In this article, we described how to use G16 polar coordinate command in CNC machines with all details and examples.

So far, all mathematical calculations relating to the arc or bolt circle pattern of holes have been using lengthy trigonometric formulas to calculate each coordinate. This seems to be a slow practice for a modern CNC system with a very advanced computer. Indeed, there is a special programming method available (usually as a control option) that takes away all tedious calculations from an arc or bolt circle pattern – it is called the polar coordinate system.

There are two polar coordinate functions available, always recommended to be written as a separate block:

Program input values for bolt hole or arc patterns may be programmed with the polar coordinate system commands. Check first options of the control before using this method. Programming format is similar to that of programming fixed cycles. In fact, the format is identical – for example:

Two factors distinguish a standard fixed cycle from the same cycle used in polar coordinate mode.

The first factor is the initial command G that precedes the cycle – no special G-code is required for a standard cycle. For any cycle programmed in polar coordinate system mode, the preparatory command G16 must be issued to activate polar mode (ON mode). When polar coordinate mode is completed and no longer required in the program, command G15 must be used to terminate it (OFF mode). Both commands must be in a separate block:

The second factor is meaning of the X and Y words. In a standard fixed cycle, XY words define the hole position in rectangular coordinates, typically as an absolute location. In polar mode and G17 in effect (XY plane), both words take on a totally different meaning – specifying a radius and an angle:

Figure 27-12 illustrates all three basic input requirements for a polar coordinate system.

In addition to the X and Y data, polar coordinates also require the center of rotation (pivot point). This is the last point programmed before G16 command.

With the polar coordinates control option, final program can be much simplified – O2710:

O2710 (ARC PATTERN – POLAR)

N1 G20

N2 G17 G40 G80

N3 G90 G54 G00 X1.5 Y1.0 S900 M03 (PIVOT POINT)

N4 G43 Z1.0 H01 M08

**N5 G16 (POLAR COORDINATES ON)**

N6 G99 G81 X2.5 Y20.0 R0.1 Z-0.163 F3.0

N7 X2.5 Y40.0

N8 X2.5 Y60.0

N9 X2.5 Y80.0

**N10 G15 (POLAR COORDINATES OFF)**

N11 G80 M09

N12 G91 G28 Z0 M5

N13 G28 X0 Y0

N14 M30

%

**Program Example – 2 – G16 Polar Coordinate**

In the next program O2711, holes are equally spaced on bolt circle circumference. Dimensions in Figure 27-13 are applied to the polar coordinate programming method.

O2711 (G15-G16 POLAR EXAMPLE)

N1 G20

N2 G17 G40 G80

N3 G90 G54 G00 X0 Y0 S900 M03 (PIVOT POINT)

N4 G43 Z1.0 H01 M08

**N5 G16 (POLAR COORDINATES ON)**

N6 G99 G81 X6.8 Y0 R0.1 Z-0.163 F3.0

N7 X6.8 Y60.0

N8 X6.8 Y120.0

N9 X6.8 Y180.0

N10 X6.8 Y240.0

N11 X6.8 Y300.0

**N12 G15 (POLAR COORDINATES OFF)**

N13 G80 M09

N14 G91 G28 Z0 M05

N15 G28 X0 Y0

N16 M30

%

Note that the center of polar coordinates (also called pivot point) is defined in block N3 – it is the last X and Y location programmed before the polar command G16 is called. In the program example O2711, the center is at X0Y0 location (block N3) – compare it with program O2710.

Both, the radius and angle values,may be programmed in either absolute mode G90 or incremental mode G91.

If a particular job requires many arc or bolt hole patterns, polar coordinate system option will be worthy of purchase, even at the cost of adding it later. If the Fanuc User Macro option is installed, macro programs can be created without having polar coordinates on the control and offer even more programming flexibility.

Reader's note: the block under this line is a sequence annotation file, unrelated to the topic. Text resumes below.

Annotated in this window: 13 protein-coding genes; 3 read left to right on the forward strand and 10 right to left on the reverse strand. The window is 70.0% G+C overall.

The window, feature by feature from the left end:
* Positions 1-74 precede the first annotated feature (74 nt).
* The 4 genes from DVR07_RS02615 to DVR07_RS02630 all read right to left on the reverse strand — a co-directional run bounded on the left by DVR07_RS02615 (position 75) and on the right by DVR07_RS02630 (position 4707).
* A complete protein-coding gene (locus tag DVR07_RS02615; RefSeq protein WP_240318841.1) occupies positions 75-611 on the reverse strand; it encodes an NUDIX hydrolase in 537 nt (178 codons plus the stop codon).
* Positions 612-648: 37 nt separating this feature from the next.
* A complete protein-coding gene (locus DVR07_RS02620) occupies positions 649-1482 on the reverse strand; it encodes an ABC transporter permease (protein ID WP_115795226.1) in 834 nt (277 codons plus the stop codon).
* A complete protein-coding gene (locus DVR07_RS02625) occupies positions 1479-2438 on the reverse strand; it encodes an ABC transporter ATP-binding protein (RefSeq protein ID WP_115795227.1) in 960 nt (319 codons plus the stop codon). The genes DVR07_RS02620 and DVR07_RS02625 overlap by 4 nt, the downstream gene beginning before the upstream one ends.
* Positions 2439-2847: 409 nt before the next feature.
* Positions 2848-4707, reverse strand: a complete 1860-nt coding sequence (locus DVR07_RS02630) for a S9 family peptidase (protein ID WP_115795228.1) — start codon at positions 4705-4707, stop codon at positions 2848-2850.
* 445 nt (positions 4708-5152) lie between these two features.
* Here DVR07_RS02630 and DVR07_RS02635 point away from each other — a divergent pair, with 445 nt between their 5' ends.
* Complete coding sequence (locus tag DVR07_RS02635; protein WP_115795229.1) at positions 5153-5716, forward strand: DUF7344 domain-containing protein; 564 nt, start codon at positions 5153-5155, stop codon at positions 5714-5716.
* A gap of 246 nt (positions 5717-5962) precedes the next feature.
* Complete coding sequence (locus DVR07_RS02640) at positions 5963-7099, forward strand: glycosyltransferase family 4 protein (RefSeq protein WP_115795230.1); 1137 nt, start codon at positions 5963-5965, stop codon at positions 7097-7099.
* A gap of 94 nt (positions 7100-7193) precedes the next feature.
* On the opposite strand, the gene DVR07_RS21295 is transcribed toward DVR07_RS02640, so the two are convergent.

**Polar Coordinate Plane Selection**

There are three mathematical planes, used for variety of applications, such as polar coordinates.

**G17 : **XY plane selection |

**G18 : **ZX plane selection |

**G19 : **YZ plane selection |

Selection of a correct plane is extremely critical to the proper use of polar coordinates. Always make it a habit to program the necessary plane, even the default G17 plane.

G17 plane is known as the XY plane. If working in another plane, make double sure to adhere to the following rules:

*The first axis of selected plane is programmed with the ***arc radius** value |

*The second axis of selected plane is programmed as the ***angular position** of the hole |

In a table format, all three plane possibilities are shown. Note, that if no plane is selected in the program, the control system defaults to G17 – the XY plane.

Most polar coordinate applications take place in the default XY plane, programmed with G17 command.

**Order of Machining**

The order in which holes are machined can be controlled by changing the sign of the angular value, while the polar coordinate command is in effect. If the angular value is programmed as a positive number, the order of machining will be counterclockwise, based on 0° position. By changing the value to a negative number, the order of machining will be clockwise (reversed).

This feature is quite significant for efficient programming approach, particularly for a large number of various bolt hole patterns. For example, a center drilling or spot drilling operation can be programmed very efficiently with positive angular values (counterclockwise order). Start will be at the first hole and, after the tool change, drilling can continue in reverse order, starting with the last hole. All angular values will now be negative, for the clockwise order of a subsequent tool. This approach requires a lot more work in standard programming, when polar coordinates are not used. The polar coordinate application using G16 command eliminates all unnecessary rapid motions, therefore shortening the overall cycle time.

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